Credit growth in MSME segment faces severe contraction despite ‘Emergency Credit Line Guarantee Scheme’

By: |
August 5, 2020 3:13 PM

While the credit growth in other sectors such as agriculture, services, and personal loans were slow yet positive, the credit offtake in the MSME sector saw a severe on-year contraction of 12.7 per cent in June 2020.

msme, micro, small, and medium businesses, credit growth, loansAs the banks are cherry-picking their credit portfolios with caution, and with economic activities remaining subdued, the overall bank credit is expected to remain slower in the near term.

Even as the Modi government introduces the Emergency Credit Line Guarantee Scheme (ECLGS) for liquidity support to MSMEs, there is a major contraction in credit offtake in the MSME segment. While the credit growth in other sectors such as agriculture, services, and personal loans were slow yet positive, the credit offtake in the MSME sector saw a severe on-year contraction of 12.7 per cent in June 2020, according to a report by Care Ratings. As the banks are cherry-picking their credit portfolios with caution, and with economic activities remaining subdued, the overall bank credit is expected to remain slower in the near term, the report added.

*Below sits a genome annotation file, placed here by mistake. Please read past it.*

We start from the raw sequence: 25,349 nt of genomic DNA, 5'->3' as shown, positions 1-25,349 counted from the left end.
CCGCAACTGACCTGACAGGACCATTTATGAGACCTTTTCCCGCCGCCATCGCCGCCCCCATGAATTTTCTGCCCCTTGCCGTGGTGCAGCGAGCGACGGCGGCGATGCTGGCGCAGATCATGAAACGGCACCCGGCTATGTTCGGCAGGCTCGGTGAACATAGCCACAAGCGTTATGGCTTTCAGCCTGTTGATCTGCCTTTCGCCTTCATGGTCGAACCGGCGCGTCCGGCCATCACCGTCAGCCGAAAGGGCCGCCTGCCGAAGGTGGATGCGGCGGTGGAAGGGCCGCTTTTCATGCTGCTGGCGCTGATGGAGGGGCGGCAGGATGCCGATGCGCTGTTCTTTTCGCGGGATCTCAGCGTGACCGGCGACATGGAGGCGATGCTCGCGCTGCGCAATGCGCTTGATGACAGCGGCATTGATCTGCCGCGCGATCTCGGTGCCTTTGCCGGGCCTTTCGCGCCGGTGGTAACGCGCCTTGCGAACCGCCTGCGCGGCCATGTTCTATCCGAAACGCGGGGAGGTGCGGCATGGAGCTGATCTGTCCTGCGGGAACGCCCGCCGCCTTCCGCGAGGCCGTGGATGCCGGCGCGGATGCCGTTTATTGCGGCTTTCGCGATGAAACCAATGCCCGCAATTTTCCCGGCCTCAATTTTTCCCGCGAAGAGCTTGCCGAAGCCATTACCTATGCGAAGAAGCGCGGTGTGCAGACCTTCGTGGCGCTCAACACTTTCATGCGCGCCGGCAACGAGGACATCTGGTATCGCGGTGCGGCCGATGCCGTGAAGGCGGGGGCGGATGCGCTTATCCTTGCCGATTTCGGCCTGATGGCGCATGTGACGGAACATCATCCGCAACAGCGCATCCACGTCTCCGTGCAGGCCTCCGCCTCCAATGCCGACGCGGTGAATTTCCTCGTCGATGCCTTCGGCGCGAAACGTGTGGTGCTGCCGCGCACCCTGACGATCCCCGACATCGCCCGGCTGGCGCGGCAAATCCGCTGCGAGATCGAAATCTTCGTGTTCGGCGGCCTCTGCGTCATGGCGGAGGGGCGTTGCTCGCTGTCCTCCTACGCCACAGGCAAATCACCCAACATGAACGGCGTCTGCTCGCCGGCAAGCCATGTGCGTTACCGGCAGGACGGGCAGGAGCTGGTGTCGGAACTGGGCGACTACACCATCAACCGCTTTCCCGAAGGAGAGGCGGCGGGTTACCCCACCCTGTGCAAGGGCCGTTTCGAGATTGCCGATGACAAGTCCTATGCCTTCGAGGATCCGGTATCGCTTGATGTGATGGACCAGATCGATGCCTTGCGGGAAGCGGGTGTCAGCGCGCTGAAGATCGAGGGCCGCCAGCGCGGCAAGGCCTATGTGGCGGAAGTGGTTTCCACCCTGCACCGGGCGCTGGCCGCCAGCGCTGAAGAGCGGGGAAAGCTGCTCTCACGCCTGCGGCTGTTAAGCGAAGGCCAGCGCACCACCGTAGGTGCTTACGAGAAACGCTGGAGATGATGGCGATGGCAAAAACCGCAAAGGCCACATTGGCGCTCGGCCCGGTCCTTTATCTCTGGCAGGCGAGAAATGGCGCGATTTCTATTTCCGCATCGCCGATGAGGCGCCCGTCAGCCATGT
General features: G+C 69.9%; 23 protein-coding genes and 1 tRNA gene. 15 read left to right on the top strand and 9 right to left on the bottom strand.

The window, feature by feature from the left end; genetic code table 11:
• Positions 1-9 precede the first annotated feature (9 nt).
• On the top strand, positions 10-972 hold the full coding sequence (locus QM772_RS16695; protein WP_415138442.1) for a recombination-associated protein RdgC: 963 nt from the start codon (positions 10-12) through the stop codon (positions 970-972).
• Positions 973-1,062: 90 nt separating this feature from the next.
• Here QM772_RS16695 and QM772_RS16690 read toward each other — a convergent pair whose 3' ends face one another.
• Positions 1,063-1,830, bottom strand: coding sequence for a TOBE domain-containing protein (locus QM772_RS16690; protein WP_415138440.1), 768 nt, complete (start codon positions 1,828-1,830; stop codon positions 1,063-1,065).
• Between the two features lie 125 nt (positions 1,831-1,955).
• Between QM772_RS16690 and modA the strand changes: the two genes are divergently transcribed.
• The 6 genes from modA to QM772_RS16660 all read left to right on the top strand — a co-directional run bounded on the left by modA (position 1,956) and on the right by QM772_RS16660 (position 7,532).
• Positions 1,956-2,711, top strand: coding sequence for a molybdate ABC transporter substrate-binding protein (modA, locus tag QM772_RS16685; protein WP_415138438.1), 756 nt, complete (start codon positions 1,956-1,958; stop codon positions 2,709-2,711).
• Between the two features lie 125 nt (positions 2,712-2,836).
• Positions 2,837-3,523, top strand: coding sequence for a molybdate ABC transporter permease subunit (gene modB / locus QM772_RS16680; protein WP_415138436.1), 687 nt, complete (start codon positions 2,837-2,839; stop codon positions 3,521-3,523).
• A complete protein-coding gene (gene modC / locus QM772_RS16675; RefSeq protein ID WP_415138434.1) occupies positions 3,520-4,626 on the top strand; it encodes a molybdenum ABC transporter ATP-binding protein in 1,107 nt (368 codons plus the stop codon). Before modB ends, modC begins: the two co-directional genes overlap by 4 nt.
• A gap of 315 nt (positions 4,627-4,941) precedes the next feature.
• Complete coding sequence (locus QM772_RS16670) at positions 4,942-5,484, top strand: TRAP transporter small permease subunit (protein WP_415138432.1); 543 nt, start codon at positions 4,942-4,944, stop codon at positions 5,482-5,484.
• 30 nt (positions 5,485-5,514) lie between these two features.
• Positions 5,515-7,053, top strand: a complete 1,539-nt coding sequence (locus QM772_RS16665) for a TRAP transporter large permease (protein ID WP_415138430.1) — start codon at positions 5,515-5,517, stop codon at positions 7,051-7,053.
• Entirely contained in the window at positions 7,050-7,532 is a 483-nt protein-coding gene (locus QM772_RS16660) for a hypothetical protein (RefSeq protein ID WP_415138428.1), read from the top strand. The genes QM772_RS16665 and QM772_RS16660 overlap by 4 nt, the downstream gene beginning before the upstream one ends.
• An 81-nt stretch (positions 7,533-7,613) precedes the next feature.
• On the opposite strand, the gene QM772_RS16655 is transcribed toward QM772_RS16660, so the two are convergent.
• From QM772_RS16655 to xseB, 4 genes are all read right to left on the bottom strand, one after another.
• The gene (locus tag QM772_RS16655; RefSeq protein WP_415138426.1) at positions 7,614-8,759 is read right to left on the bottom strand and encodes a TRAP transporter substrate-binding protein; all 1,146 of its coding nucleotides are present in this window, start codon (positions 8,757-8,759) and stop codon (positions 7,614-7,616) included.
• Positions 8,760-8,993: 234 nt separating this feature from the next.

Credit growth remained low despite the availability of ample liquidity with banks. Last week, Finance Minister Nirmala Sitharaman had said that banks cannot refuse credit to MSMEs covered under the emergency credit facility. Speaking at FICCI’s National Executive Committee Meeting, she had added that if the banks refuse such credit, it must be reported and she will look into it.

In the same week, Prime Minister Narendra Modi had also interacted with the representatives of banks and NBFCs, where he asked the banks to not treat all credit proposals with the same yardstick and ensure that the borrowers get access to funding on their merit and do not suffer in the name of past NPAs. PM Modi had urged banks to motivate small entrepreneurs, self-help groups, and farmers to use institutional credit to meet their credit needs and grow.

Meanwhile, amid the need to give credit to the companies, the banks also have to keepo their loan books clean. July’s Finacial Stability Report showed that the gross NPA ratio of all SCBs may increase from 8.5 per cent in March 2020 to 12.5 per cent by March 2021 under the baseline scenario. It also said that if the economic woes deepen, the ratio may further escalate to 14.7 per cent under the very severely stressed scenario.

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